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FOR HERALD SUBSCRIBERS.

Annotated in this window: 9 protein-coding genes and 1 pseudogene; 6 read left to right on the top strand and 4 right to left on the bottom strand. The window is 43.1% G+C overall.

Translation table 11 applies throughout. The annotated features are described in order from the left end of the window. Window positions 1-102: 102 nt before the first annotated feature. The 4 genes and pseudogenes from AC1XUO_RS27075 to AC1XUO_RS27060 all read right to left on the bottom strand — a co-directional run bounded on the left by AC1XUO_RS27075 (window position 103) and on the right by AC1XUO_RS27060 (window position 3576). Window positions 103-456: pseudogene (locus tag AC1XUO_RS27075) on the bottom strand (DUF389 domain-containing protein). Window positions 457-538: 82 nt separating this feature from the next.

10,000: New Subscribers ff anted! HELENA WEEKLY HERALD FOR T HE YEAR 1888 . Valuable Premium s Offered! Read Carefully, Make Your Selec tions, and Send in Your Sub scriptions. THE HELENA WEEKLY HERALD is the Oldest, Largest and Best Weekly Newspaper published in Montana. It L so well and widely known that no word of ours is required by way of introduction. The publishers are desirous of accomplishing two objects_first, to add to their already large list of subscribers 10,000 Nfw Names; second, to establish an absolute ca>h-in-advance system, and thus do away with a double subscription price_63.00 if paid in advance, and £4.00 if not paid in advance. To accomplish these results we have determined to offer DIVERSIFIED and VALU ABLE PREMIUMS. ALL SUBSCRIBERS WHOSE NAMES ARE NOW ON OUR SUBSCRIP TION BOOKS, WHO PAY UP ARREARAGES TO JANUARY 1, 1888, AND $3 FOR THE YEAR 1888, ARE ENTI TLED TO THE SAME PREMIUMS AND OFFERS ACCORDED TO NEW SUBSCRIBERS. Forty Novels and Other Publications! We give below a list of Forty publications. Each one contains a complete, first-class novel or other work by a well-known and popular author. They are published in pamphlet form, printed on good paper with clear type, and some of them are handsomely illustrated. They comprise some of the finest works ever written by some of the greatest and most pop ular writers, both of America and Europe, and place the best literature of the day within the reach of every man and woman in Montana Xo. 1*16. 1 Fonder* of the H 'arid. Natural and No. 132. The Old Oaken Chest. A novel. By Other, t'ontains descriptions and illustrations Svlvanus Cobb, Jr. of the most wonderful works of nature and of No. 134. The Pearl of the Ocean. By Clara All man. Very interesting arul instructive. gusta. Xo 107, Wonders of the Sea. A description of No. 149. Hollow Ash Hall. A Novel. By Mar thé many wonderful and beautiful things found garet Blount. Illustrated. at the iKittom of the ocean, with profuse illus- No. 126. Cliffc House. A Novel. By Etta W. trations. Pierce. No. 159. " A Pleasure Exertion," and Other Sketches. By Josiali Allen's Wife. A collection of irresistibly funny sketches by the most popu lar humorous writer of the day. No. 160. The Aunt Keziah Papers, by Clara Au gusta. author of "Tne Rugg Documents." A most ridiculously funny book-quit* as laughable and in every way equal to " Widow Bedott." No. 164. Christmas Stories, by « 'bar les Dickens. Contains a number of the most charming Christ mas stories ever written by the greatest writer of fiction who ever lived. Each one is eomplate. No. 15«. Round the Evening Lamp. A book of stories, pictures, puzzles and games, for the little folks at home. No. 163. Popular Recitations and Dialogues, hu morous, dramatic and pathetic, including all the latest, best and most popular. No. 162. The Self-made men of Mmlem Times. < 'ontains portraits and biographies of famous self made Americans, from the time of t ranklin to the present. No. 165. Familiar Quotations. Containing the origin and authorship of many phrases fre quently met in reading and conversation. A val uable work of reference. No. 161. Low Life in Hew York. A series of viv id pen pictures showing the dark side of life in the great city. Illustrated. No. 157. The Road to Wealth. Not an adverti sing circular, but a thoroughly practical work, pointing out a way by which all may make money easily, radidly and honestly. No. 130. One Hundred Popular Songs, sentimen tal, pathetic and comic, including most of the fa vorites, new and old. No. 146. A Bartered Life. A Novel. By Marion Harland. No. 136. An Old Mans Sacrifice. A Novel. By Mrs. Ann B. Stephens. No. 131. The Forcellini Rubies. A Novel. By M. T. » aldor. No. 137. Under the Lilacs. A Novel. By the author of " Dora Thorne." No. 129. The Diamond Bracelet. A Novel. By Mrs. Henry Wood, illustrated. No. 140. The Lau-yer's Secret. A. Novel, By Miss M. E. Braddon. No. 139. The Strange Case of Dr. Jekyll and Mr. Hyde. A Novel. By R. L. Stevenson. No. 135. A Wicked Girl. A Novel. By Mary C'elil Hay. No. 144. Lady Valuorth's Diamonds. A Novel. By "The Duchess." No. 141. Between Two Sins. A Novel. By the author of " Dora Thorne." Illustrated. No. 145. The Nine of Hearts. A Novel. By H. L. Farjeon. No. 146. Dora's Fortune. A Novel. By Flor ence Warden. • No. 136. .4 Low Marriage. A Novel. By Miss Mulock. Illustrated. No. 156. The Guilty River. A Novel. By Wilkie Collins. No. 152. The Poison of Asjrs. A Novel. By Florence Marryat. No. 153. Mont ^Grange. A Novel. By Mrs. Henry Wood. No. 151. Forging the Fellers. A Novel. By Mrs. Alexander. No. 150. A riayicright's Daughter. A Novel. By Mrs. Annie Edwards. Illustrated. No. 143. Fair but False. A Novel. By the au thor of " Dora Thorne." Illustrated. No. 154. Lancaster's Cabin. A Novel. By Mrs. M. V. Victor. Illustrated. No. 155. Florence Ivington's Oath. A Novel. By Mrs. Mary A. Denison. Illustrated. No. 142. The Woman Hater. ANovel. By Dr. J. H. Robinson. Illustrated. No. 132. The California Cabin. A Novel. By M. T. < aldor. F'or $3.00 we will send The Weekly Herald one year, and the above entire list of choice publications, postage prepaid, to any address in the United States. If desired The Herald can be sent to one address and the books to another. The pnblishers of these works, in New York, will mail direct to the subscriber, upon our order, and all orders will be promptly filled. Remit by draft, check on Helena, money order, postal note or registered letter. DO YOU WANT AN ATLAS? For a premium to the Weekly Herald we have also secured Rand, McNally Co's New Poivlar Atlas of the World. A beautiful octavo volume of 136 pages, 83 maps and diagrams, durably bound in boards, with cloth back. It contains new colored county maps of each State and Territory in the United States ; special maps of Europe, Asia and Africa, and the provinces of the Domin ion ; an outline map of the Eastern and Western Hemispheres ; together with full descrip tive matter pertaining to the topography, climate, history and population of each State and Territory, magnificently illustrated by numerous colored diagrams representing the area in squate miles and acres of the States and Territories; rank and yield of each in Wheat, In dian Corn, Tobacco, Oats, Cotton, Hay and Potatoes ; comparative strength of thq different creeds of the world ; the debts of the world ; population of the principal countries and cities of the world; comparative heights of the principal mountains, spires and ^monuments of the world ; registered U. S. Bonds held by the residents of the States and Territories ; compara tive strength of the Army and Navy of the principal nations of the world in times of peace, etc., etc. The price of this Atlas is $1.50. For $3.25 we will send this Atlas, and The Weekly Herald for one year, postage prepaid on both, to any address in the United States. If desired, the Atlas can be sent to one address and the paper to another. Any subscriber who pays his arrearages to January 1, 1888, and S3 25 additional, is en titled to the Atlas, and The Weekly Herald for the year 18S8. THE RAND McNALLY STANDARD Atlas of the World ! PRICE, $4.50. Large Scale Maps of Every Country and Civil Division upon the Face of the Globe. This Atlas is furnished in one large volume of 192 pages. It is bound in a substantial manner in best English cloth binding. When closed it is 11x14 inches; opened, 22x14 inches. It is beautifully illustrated with colored diagrams, showing wealth, debt, civil con dition of people, chief productions, manufactures and commerce, religious sects, etc., and a superb line of engravings of much historical interest and value, together with many new and desirable features designed expressly for this work, among which will be found a concise his tory of each State and Territory in the Union. It weighs nearly four pounds, and will be mailed from The Herald office. For $12.00 we will send The Weekly Herald one year to any four addresses, and one copy of the Standard Atlas of the World to any address given, all postage prepaid. Or for S4.25 we will send the Weekly Herald one vear to any address, and a copy of this Atlas. It will be an easy matter to get up a club of four subscriliers, and thus obtain a most valuable and useful premium. Get up a club at once—do not delay. CLUBBING RATES : To those who prefer 10 club with an Eastern paper, we have the following list and rates to öfter: To any new subscriber sending us $3.50 we will send the Weekly Herald and either one of the following great Weeklies of the country,/or one year. The paper selected will be mailed direct from the office of publication, and can be sent to any address desired in the United States. The St. Paul Weekly Pioneer Press. The St. Paul Weekly Globe. The Chicago Weekly Inter-Ocean, The Chicago Weekly Times. For $ 3.65 we will send The Weekly Herald and the New York Weekly World one year, and a neatly bound condensed History of the United States, issued by the World. The retail price of the History is $ 2 . 00 . As mentioned above, subscribers now on our books will have all the privileges of new subscribers by paying arrearages to Jan. 1 , 1888 , and the amount required for the coming year. SEND IIV YOUR ORDERS NOW. Address all letters to FI8K BROS., HELENA, MONTANA. LOCAL NEWS From the Dally Herald of February 9. THE LAWS OF MONTANA Will be Bound in Law Sheep at the Herald Bindery for 92.00. Nine hnndred copies of the Revised Statutes of Montana were bound by the publishers in paper. In this shape they will not stand wear and tear of office use. If you have a copy, send it to the Herald bindery and have it bound in Law Sheep for $2.00. We will bind the Revised Statutes and Fifteenth Session Laws in one volume for $2.25. Send in your orders. Notice. The Herald has secured the services of Mr. J. B. Hamblin as foreman of its Book Bindery. He is a thoroughly com petent, expert workman, and for several years has had entire charge of the Butte Inter-Mountain Bindery. In the manufac ture of Blank Books of every description he has no superior. All kinds of Bindery work solicited, and satisfaction guaranteed Send in your orders. Magazines bound on short notice. GLORIOUSLY SCOOPED. How the Herald Outwitted its Contemporary on the Miners' Convention. The ad interim editor of the Independent boila over thia morning and makes an asinine apectacle of himself in hi8 indigna tion over being "scooped by the Herald's " boy reporter" in securing for publication • the resolutions passed by the convention yesterday. The way it came about was this' In the afternoon the Herald reporter sought the secretary of the convention and obtained from him a promise of the reso lutions as soon as they were read and adopted. To further sanction the proceed ing the secretary asked the permission of the chairman of the committee on resolu tions to give the report to the Herald. This was granted, and as soon as the reso lutions were adopted the secretary handed them over to the Herald reporter. No conditions of any sort were imposed. The resolutions were given to the Herald man for publication, and neither the secre tary nor the chairman of the committee on resolutions said anything about turning them over to the Independent. The Inde pendent's editor, who was in the hall at the time, asked the Herald reporter if he (the former) coaid get the resolutions after the Herald was through with them. The Herald man replied that he conld; that he would leave them in the counting room after the Herald had printed them. The hoar was so late (it was nearly four o'clock before our re porter reached the office with the resolu tions( that it was found impossible to print the whole report. 80 the bare resolutions were printed last evening, the preamble and supplemental report being laid over until to-day. True to its promise to have the resolutions in the coanting room aAer they were printed, the Herald carefully preserved that part of the copy need last evening and had it in the office when the editor of the Independent called for it. It was cheerfully surrendered to him. But that did not soit him. He wanted the preamble and balance of the report, which the Herald was unavoidably compelled toJ reserve < for to-day, grew wrath y be cause we wonld not give it to him and cre ated a scene in the Herald connting room. He loet his temper, nor could all the polite ness of the Herald staff' help him to re gain it. He talked wildly, enunciated vocif erously, grew positively incoherent and sawed the air with his arms in a manner that pnt to shame his most nerv ons and idiotic attempts at speech-making in the legislature. Be fumed and fretted, coaxed and pleaded, demanded and insist ed—but he left the Herald office without the preamble. He then repaired to the Secretary and committee and with them in tow followed the Herald people around town to force them to turn over that pre ample, but without avail. Finally, after hours of a weary and fruitless chase, he gave up the attempt with bad grace and procured from the stenographer a report of the resolutions, which, imperfect and incorrect, he printed in his convention . proceedings this morning. The Herald to-day pre sents a reliable report of all the proceedings, and if the Independent still wants the copy of the resolutions it can procure it at the connting room alter the paper is ont We will stick to onr promise and have it there. The Independent has been badly "scoop ed," in newspaper parlance, and its editor had not sense enough to keep quiet about it. The tactics pursued by the Herald yesterday were just what any enterprising newspaper would adopt. The Independent "got left" and its strawberry blonde, mug wump editor with his years of experience as a legislator and journalist was nicely ontwitted by onr "boy reporter." Obituary. James Armour, father-in-law of Hon. John Stedman, died of pneumonia yester day morning at the latter's residence after a brief illness. Deceased was 82 years of age and a beloved and respected old gen tleman. He was c ue of the pioneers of Montana and had resided in Helena for many years. He was a good citizen and upright man and leaves a host of friends to mourn his death. ,His remains were in terred in the Helena cemetery this morn ing, the largely attended funeral taking place from the family residence on Dear born avenne. The funeral of W. C. Swett, whose re mains were brought from St. Paul on Tues day, occurred this afternoon from the Epis copal church. A large number of citizens paid their last tribute of respect to the de parted by following the remains to the grave. WE GET THERE. The "organ'a" grinder's old and "orter" Know that old, old "scooping" game. The Herald lias a "boy reporter," But "it got there all the same." Two Ways. Choose Which ! There are two usual ways of doing what Na* tu re sometimes does incompletely, namely, to relieve the bowels. One is to swallow a drastic purgative which evacuates profusely, abruptly and with pain, the other is to take Hoetetter's Stomach Bitters, the effect of which is not vio lent, but sufficiently thorough, and which does not gripe the intestines. If the first is selected, the person employing it need not expect perma nent benefit, and he cannot hope to escape the debilitating reaction which leave* the organs as bed or worse off than before. If, on the other hand, he resorts to the Bitters, he can rely upon the restoration of a regular habit of body, conse quent upon a renewal of a healthful tone In the Intestinal canal. Besides healthfully relaxing the bowels, the Bitters arouses a donnant liver, imparts a beneficial impetus to the action of the kidneys, and counteracts the early twinges of rhematism. a tendency to gout, and mslaria In all its forms. febl3-15-17wl6 Fron the Dally Herald of February 1 . No Prosecution. The following is given to the Herald as a recital of facts in the matter of the Campbell Graham contest land case in the vicinity of Great Falls. One Cameron was arrested on the complaint of Commis sioner Luke, of Benton, on the charge of perjury about six weeks ago. On Tuesday, February 7th, an officer with the prisoners, started from Benton for Helena, bat that day could only get as far as Great Falls. A telegram notified District Attorney Smith, and stated that the officer would ar rive in Helena, Wednesday, February 8 th. ;The time for examination set by Judge McConnell was Thursday, the 9th, at 2 o'clock p. m. Adjournments ensued to 9 p. m., and 9 a. m. Friday February 10 th, on account of absense of counsel for defense. On Friday 10 th, at 9. a. in., the court discharged the prisoner, the dis trict attorney not appearing to prosecute Smith was in the city up to Thursday 9th, at 3 o'clock p. m., when he left on the train, not appearing at the coart house at all for the United States. Postoffice Service. At the session last evening the city council by nnanimous vote adopted the following resolutions : Resolved, That it is the sense of this council, representing the corporation of the city of Helena, that the postal service that is now provided for the citizens of said city is grossly and manifestly inadequate ; that the distribution and delivery of mails is delayed for hours for the want of ade quate clerical service, and our people are subjected to an inconvenience that visits an UDjust hardship upon a community that contributes largely to the postal reve nues of the government. Resolved, That the city clerk be instruct ed to send a copy of these resolutions to the Postmaster General. Incorporation. The American Mining company, just in corporated, has a capital stock of $ 2 , 000 , 000 divided into 400,000 shares of $5 each The objects of the association are to buy and sell mines and mining location; to operate and develope mines ; to work and operate redaction works of any kind, mills, concentrators, etc., and to buy and sell ores. The place of business is Helena, and the trustees for the first year are Albert Kleinschmidt, Carl Kleinschmidt and James Mulish. A Distinguished Quakeress. Dr. Anna Longshore Potts is a name known to every Philadelphian. She prac ticed her profession in the Quaker City for a quarter of a century. She graduated at the Woman's Medical College there at the commencement of the fifties. Ten years or so ago she retired from active practice to go into the lecture field. She had formed the belief, founded on years of prac tice, that people get sick for want of physi ological knowledge. Her first talks were delivered in the drawing rooms of her mansion, on Arch street, to women only. Soon a public request, signed by the lead ing ladies of Philadelphia, was drawn np requesting her to lectnre in one of the prominent halls. This was acceded to. These lectures were so favorably received that the gentlemen became interested and she finally delivered a series of lectures to both men and women. At the first of these the Mayor of the city and several of the prominent physicians presided. Her fame spread and she visited all the large cities throughout the north and as far west as San Francisco, where she ap peared in the spring of 1882. She then sailed for New Zealand and spent two years in that country and Australia, when she sailed for London. Her lectnres in the antipodes were presided over by the United States consuls and the titled functionaries detailed by England as governors of her varions colonies. She commenced her lectures in London at Great St. James Hall—the largest and most aristocratic anditorium in the Eng lish metropolis, where she was introduced by the Hon. James Hassell Lowell, U. P. minister, and Gen. E. A. Merritt, then U. S. Consul General. Daring her four years' stay in England she gained great renown, being invited to lecture in Dr. Porter's chnrch—the City Temple—and lectnring under the auspices of the medical society and for the benefit of the Woman's Hospital in Soho Square. Last October she returned to America, making her first appearance at Tremont Temple, in Boston. She then lectured at Chickering Hall, New York City, since which time she has appeared in Utica, Syracuse, Detroit, Mich., St. Paul and Minneapolis. Few women have gained so great distinction as she has or accomplished so much good. The press all over the world is unanimous in her praise. She is now on her way to Califor nia, where she has a most beautiful home. Geo. E. Harrison, who is connected with the New York press and now in Helena gathering material for a series of articles on the resources of the Northwest, has per suaded this lady to deliver a few lectnres here. Encore Hall has been engaged. She will deliver her first lecture next Thursday evening. Dr. Longshore is also an author Her "Discourses to Women" is in its twenty-sixth thousand in England and in its tenth thousand in this country. THE INCURABLE CURED ! Hopkinsville, Kt„ Fpb. 24. 1887. Gpntlpnipn—S*-ven years aK<> a sore (level, rqxsl on mv no<e from a tinner nail scratch. I tried a few simple remedies, but the sore would not yield. I grew worse every year for seven years. JIany thoi ;ht I had a can cer. Over a year ago I commenced taking S. S. S.. and two do/.eu bottles entirely eure« me. When I began with Swift's Specific I was in \ery poor health, and could hardly drag about. After I bad finished the coursa of S. S. S. I was strong ami buoyant, and had a good appetite. I regard it as a most valuable medicine for ladies in weak, deli cate health. It is a household medicine with me. Yours respectfully. Sins. K. W. W 11 .sox. SrARTAsni RO, S. C., April 2, 1SS7. Gentlemen—For twenty years I have had a *ore on my left cheek. It had gradually been growing worse. The many physicians whom I had consulted were unable to do me any good. Last fall a year ago I began u.-ing S. S. S. At first it inflamed the sore, and it became more virulent than ever: so much so, indeed, that my family insisted that I should leave off the medicine. I per sisted in using the S. S. S. At the end of two months the sore was entirely healed. Think ing that the evil was out of my constitution, I left off the medieiue; but in November, ten months after, a very slight breaking out appeared. I at once began again on S. S. S., and now that is also disappearing. I have every faith in S. S. S. It has done me more good than all the doctors and other medi cines I ever took. Yours truly, A. R. Shaxds. Winston, X. C., April 12,13s7. Gentlemen—Two or three years ago a can cer eanie on my face. It soon grew to be quite large. It wore on me. and my general healtli was very poor. Last September 1 l>egan a course of S. S. S„ which 1 have con tinued to the present time with the happiest result. The cancer has entirely disappeared, there being no evidence or symptom of a cancerous character left. My general health is good now. and my appetite better than it has been in years. 1 am 82 years old. and to day I am working in the field planting corn. Yours truly. Jonas Limkbach. Gentlemen—I had a sore on my upper lip for eight years. Seven different doctors at tempted hi vain to heal it. One gave me a ■mall vial for five dollars, which was a " cer tain cure." It is needless to say that it did 1 1 became Lt I • CUIU A IVOR a VUU19V V/l Ll^lliA V*» wvsvtv» of S. 8. 8. The result has been a complete cure. The ulcer or caneer healed beautiful ly, leaving scarcely a perceptible scar. From that day f have been in excellent health, the Specific having purified my blood thorough ly, increased my appetite and perfected my digestion. In a word. I feel like a new woman, and. best of all, the eight year ulcer is gone entirely. Your* sincerely, Mrs. W. P. CXxsox. Trenton, Todd Co, Ky., Feb. 25,16a 7. Treatise on Blood and Skin Diseases mailed free. The Swift Specific Co„ Drawer a. Atlanta. Ga. at From the Daily Herald of February 11. POSTHUMOUS PAPERS. Strange Words from the Dead Hartt—An Essay on Ashes—His Letter to the Governor. It will be remembered that on the day be fore his execution, last Thursday, John Hartt sent for a Herald reporter and gave him a communication, requesting that it be published after he was dead and gone. Eliminating much that is unintelligible and straightening out the balance the mys terious document reads about as follows. It is written in pencil on letter paper bearing the heading of the sheriff's office and is in Harris own penmanship : Man's care for disease cannot be found in the trees of the earth before the tree is burned, but the cure for all diseases can he found in the ashes of the fir or hemlock. Fire burns the poison out of every tree. There are only two vital oils in this world and man has to go to the trees to find them. These oils cannot exist together and, as they do live together in the body, that is why disease comes. These oils can be seen in a cake of soap, one being ashes or lye (vegetable) while the other is lard (animal) or the grease taken from swine. In order to have the right oii for yonr body and heart you must seek for a new foundation, and to do this you must go through repentance and get at the other side of the tree. I see with my grave there is no head stone to tell how I suffered and died lor others, and for her who cried in her youth; I was urged to mnrder to save her. To find the secret substance which the world has lost you must make a division in the tree and what is left from it you must light on and try to raise back to purity, as you are now advancing impure. Silver and gold is your wrong god and you can't serve two masters. For your coin is dead and cannot grow fruit. You should take example from the trees and kDow that there is a pure and true founda tion to please my father in heaven. It is not to man I look for forgiveness. I long ago after this crime started through repentance, and as I went in this road, this world, now in no better condi tion, left my mind and I was as well as he who now rests in my father's kingdom. To get at these ashes of repentance you must burn down the trees. Give up silver and gold, or in time your children will become too weak to put silver or gold on the counter ; and as you purify the earth, so shall future generations become pure. Johxy Hartt. As another sample of Hartt's queer compo sition and an evidence of his feelings on his approaching execution the following letter, which he sent to the Governor on the first inst., will serve : feb 1 st 1888 Helena Montana to vour Excellency P H Leslie' governor of - Mont My dear Sir I understand Some good ladies in the city of helena are getting up a petitition and to have it presented to you in order to have My Sentence com muted to life from the death Sentence I am now ander Should Such petition come before yon permit me dear Sir in asking you to give it no consideration if the cause that led to this crime was laid before you' then I wonld agree in haveing yon consider My fall in life the cause that lead to pitta crime as yet lays in secret darkeDneas and the public as theay dont no it hold nntruthfnll doubts untrue against Me. as I am Made in Natnre I was also con trolled by the word in Natnre & at this date I find that man is something more deveine in the ffesh then antrnth and dis grace for the respect of banian iife is wbu my own has to Suffer for it was black maileing that has put me here & no one knows it trnthfully only My Self & three others dear Sir My Spirit pleads for liberty or death & don't consider it otherwise. Patrick John Hartt. Helena Jail Mont Hartt's commnnication given to the Herald seems intended as an allegory upon sin and repentance, the former being compared to one sort of oil or ashes and the latter to a better quality of the same substances, illustrating the conflict between the better and worse natures of man. It is a crude attempt, but shows the direction the man's thoughts took during his long confinement in jail. We publish it as an interesting attempt of an unlettered man with a naturally bright but uncultivated mind to leap the bounds of ignorante and treat of subject familiar to his thonghts but beyond the scope of his powers of ex pression. At first sight his writing ap pears the sheerest nonsense, but on care ful analysis there becomes perceptible a clear attempt to draw a comparison between abstract notions of virtue and vice and concrete substances. Hartt was a shrewd fellow, but possessed only the merest rudiments of education and these two facts were always made prominent in his conversation and writings. That he really had repented of his crime and be come resigned to snffer death as a punish ment seems beyond donbt. He always spoke regretfully of his offense and betray ed no shadow of fear at his approaching execution. He faced death as bravely as be talked and gave way to no weakness on the gallows. Correction. In the harry of writing a description of Hartt's execution yesterday a few errors crept in through the haste with which the account was prepared. The principal of these was that the death warrant was read to Hartt at 10 o'clock. It was exactly 11:04 a. m. when Sheriff Hathaway entered Hartt 's cell and read the death warrant to him. only twenty minntes before he stood on the gallows. Another error was the statement that Fohrman, who was execu ted in 1883, was hanged for the murder of his father-in-law, Jacob Kenck. Kenck was Fohrman 's son-in-law, not his father in-law. It was also made to appear that Father Van den Brock had administered communion to Hartt after the latter had breakfasted, whereas the sacrament is al ways received before the morning meal. Sanders' Retort. Onr reporter showed Colonel Sanders the article in the Batte Inter-Mountain saying that, as he stepped out of the mining con vention on Wednesday daring Mr. Word's delivery of his speech, Mr. Word said : "'The wicked flee when no man pursueth,' and this is just as true now, gentlemen, as when Solomon first eaid it." Col. Sanders read the article attentively. "I admire Solo mon," he replied, "and he Bhould be quoted correctly. Only a few can improve his proverbe. I tan glad to know Mr. Word said something—after I came ont. I listened to him a long time, thinking per haps he might say something. Mr. Word's opinions 00 the subject of which Solomon treated in that proverb are entitled to great respect. He speaks as an expert. He was at Camas Creek and knows how it is him self." Contracts Awarded. A. F. McKay & Co. have secured the con tract for building four station booses and two section house« on the Montana Central road, between Helena and Great Falls. They will go to work at once. At the Marysville Jonction the freight and passen ger boose, will be combined. TOWN AND TERRITORY. —The complete text of the proceedings of the mining land convention appeared in the Herald only. Apply at the Herald counting room for extra copies. —The Odd Fellows of Butte are to have a building of their own. and for that pur pose have purchased a suitable site of Koss Deegau for the sum of $12.000. —A word abext blank books. If you want anything in this line you will save money by getting figures at the Hkrai.d bindery. Do not forget this fact. Satis faction guaranteed. —Rev. E. J. Stanley came in from Great Falls last night on the delayed train of the Montana Central and goes to Bonlder to morrow where he will hold the quarterly meeting services of the M. E. chnrch south on the Sunday following. —The Montana Central this morning received advices of a still further cut in rates between St. Paul and Chicago by the Chicago, St Panl & Kansas City railway, taking effect yesterday, as follows : First class 25c.; second-class 20c.; third-class 15c.; fourth-class 12c.; fifth-class 10c.; sixth class 8 a—official classification. —Delegates of the Silver Bow delega gation, attending the late convention, call attention to the omission of the name of Henry Williams, of Butte, from the re ported list of gentlemen forming the finance committee. The Herald correct! the mistake, and is advised that in the re vised official proceedings to be printed in pamphlet form, Mr. Williams' name will appear duly recorded. —The sale of the Pony mining property to Gov. Hauser's senatorial syndicate, npon which the pnposed extension of the Boulder & Madison railroad was made contingent, has not yet been confirmed, and rumors are afioat that it has fallen through. We believe, however, the bond has not yet expired, and we shall doubt less hear of it when the ex-governor returns from New York. —The last number of the West Shore, Portland's illustrated magazine, came out in the improved new form for the new year. It has been enlarged, has a new cover and shows improvement in every de partment. A magnificent supplement, a large, colored lithograph of the entrance to i the Columbia river, came with this num ber and proved an acceptable gift to sub I scribers of the magazine. A petition was received from the Helena street railway asking permission to extend ' its line (a doable track) with T rails from the junction of Main street and Helena avenue, extending thence easterly through I Main street and the extension thereof to ; Gold avenue, in Grand avenue addition, 1 thence north along Gold avenue to Cedar ! street, thence east along Cedar street to Samuel street, thence south along Samuel stre «' t0 , th £ ce ?. t ?. of C , h « 8tDat street. On motion of Worth the petition was referred to the committee on streets and alleys. Smallpox at Butte. Inter Mountain: The county physician yesterday discovered another man who is afflicted with the smallpox. He is an in dividual who goes by the name of Shorty With the Dog. He was a sort of partner of McAdams, who was found at Gray's lodging house Wednesday and sent to the pest house. Shorty With the Dog was also fonnd at Gray's. His case is not a very severe one, but he was sent to the pest house. He got his name by leading Gordon & Ritchie's bulldog around, and as it was the first labor he was ever known to perform, its memory was thns perpetuated. He is now known by only this name and his true name has been forgotten. His case makes eleven altogether devel oped here, which is pretty nearly a dozen too many for the absolute comfort of peo ple who have not been vaccinated. Montana Central Bulletin. Owing to the unsteady state freight rates have been in east of St. Paul for several days past, the Montana Central Railway Co. preeent below, for the benefit of the public, the rates between points named as they stand to-day : BETWEEN ST. PAUL AND CHICAGO. 1st 2d 3d 4th 5th 6th • class, class, class, class, class, class. Via. 25 21 17 14 12 8 C. B. A N 25 20 15 12 10 8 C St P A K C 20 20 13 13 12 8 C. M. A St P Nails and bar iron in C. L., 8c. per cwt. C. B i X FROM ST. LOUIS TO ST. PAUL. 1st 2d 3d 4th 5th 6th class, class, class, class, class, class. Via 81 ]4 27 21 15 1214 10 C. B. & N. Nails andiron in C. L 9c. per cwt. C. B. <St N. FROM BOSTON AND NEW YORK TO ST. PAUL. 1st 2d 3d 4th 5th 6th class, class, class, class, class, class. Via. 85 74 58 i6]4 40 31]4 Soo Line & Nat'l Dis. A C. B. & N. All the above subject to official classifi cation. Bicycle Race. London, February 11.—Rowe, the bi cycilist has been matched .'gainst Howell for $ 1,000 to ride one and ten miles. A WORD TO THE W'SE i.7) Oh, you vain editor from Missoula ! Do you think that nobody can fool you ? You sought the convention With best of intention. But "the boy" showed you that he could school you. Hereafter in seeking an item Do not rest all content when you sight 'em, But grapple it strong And hold on good and long. Else you'll cut your eye teeth and then bite 'em. The item's a rare bird and scary. To snare it you must be quite chary ; If you once let it go It will fly off and lo! Your opponent will cage the cana. y, Which is why we suggest to our colem. To his work to more fctrictly devote him ; Don't imagine yoa clasp The whole earth in your grasp Because you're an editor pr 3 tern. a**» BEAST! Mexican Liniment PENETRATES MUSCLES to the VERY B0NE8. TRY IT! PEBSOML, —D. A.G. Flow irree, wife and daugh ter, Miss Annie, have returned home from California. —Sprnillef Braden, Superintendent of the Assay Office, returned a few days ago from i eastern visit. —Mr. O. W. Jackson, accompanied bv his charming bride, nee Miss Marta Healey, arrived from Fort Benton yesterday and will spend a week in the capital. —Mr. and Mrs. Hervy Barbour returned from their wedding tour last evening. They will go to housekeeping at once in their elegant dwelling in the Oro Fino Terrace, on Benton avenne. —Wm. Wiseman, oDe of the a«sayers Se the U. S. Assay Office, has gone East ou a sick leave. His health has been poor fci some months and he will «pend some time in recruiting it at his old home in Daven port, Iowa. —A. G. Wilhelm, a mâchant of Pioneer, who has been representing that district in miners' convention, called at the Herald office to-day. Mr. Wilhelm is one of the old time readers of the Herald, having taken the paper for twenty-two years. His name is still on our subscription hooks and may his g.rnial presence long be noted amoDg the pioneer ranks of the mining men of Montana. New Smelter for Helena. The Herald learns on good authority that the Granite Mountain mining com pany are about to put up a large smelter for the treatment of their base ores, and that the works will probably be located at Helena. Indeed, it is said the Granite peo ple have an option on 2 U0 acres of ground within four miles of this city, which they will probably determine upon as a site for the proposed plant. It is said the negotia tions will be perfected in a day or two. ■çUU. WEIGifî^, PURE pRPRIC CREAM baking pqwden Perfect made Its superior excellence proven In millions of homes for more than a quarter of a century. It Is used by the United States Government Endorsed by the heads of the Great Universities a* the strong jst, purest, and most Healthful. Dr. Price's Cream Baking Powder does not contain Am monia, Lime, or A lum. Sold onlv In cans. PRICE BAKING POWDER CO. NEW TORE. CHICAGO. ST. LOCI8. A Proclamation ! Dr. I. Kny Leni«. Fnltou. lrn . '•A year mjjo I had bilioii'« fêter: I c Pills were no highly reeeeti»u*ei»<ie l that I used them. Never ih' iciedicin** have a happier effect. ».Her 11 d«v»« - tice of a quarter of a eesitiiry, I |inv claim them the best ANTI-BII ÎOUS medicine ever used. I always pre scribe them." tint's Pills Cure All Bilious Diseases. «Vi w» 1 •• n > mp m; *y! .. This is the Top of the Genuine Pearl Top Lamp Chimney. All others, similar are imitation. This exact Label is on each Pearl Top Chimney. A dealer may say and think he has others as good, BUT HE HAS NOT. Insist upon the Exact Labeland Top. For Sale Everywhere. Made only by SEP. A. MACBETH &. CO., Pit tsbargh, Pi. [Ho. 1649.] FIRST NATIONAL BANE. OF ElLEni. ORGANIZED IN 186«. Designated Depository of the United 8tates. Paid-Up Capital...............-..........$500,000 Surplus and Profita .................... 300,000 8 . T. HAUSER, President. A. J. DAVIS, Vice-President, K. W. KNIGHT. Cashier. T. H. KLEINSCHMIDT. Aaa't Cashier. Board of Directors. 8 . T. HAUSER, JOHN O. CURTIN. A. M. HOLTER. R. 8. HAMILTON. JNO. H. MING. C. P. HIGGIN8, E. W. KNIGHT. A. J. DAVIS, T. H. KLEINSCHMIDT, HENRY M.PABCHEN T. O. POWER. Associated Ban ha. FIRST NATIONAL..........Fort Benton, Mettons MISSOULA NATIONAL.......Mlaeoula, Mentana FIRST NATIONAL.....................Butte, Montana General Banking Business Transacted. INTEREST PAID ON TIME DEPOSITS. READ! READ!! We carry the Largest Stock of TRUSSES, ELECTRIC BELTS. AND SHOULDER BRACES, Of any house in the Territory. Orders by mail will receive prompt attention. Pope & O'Connor.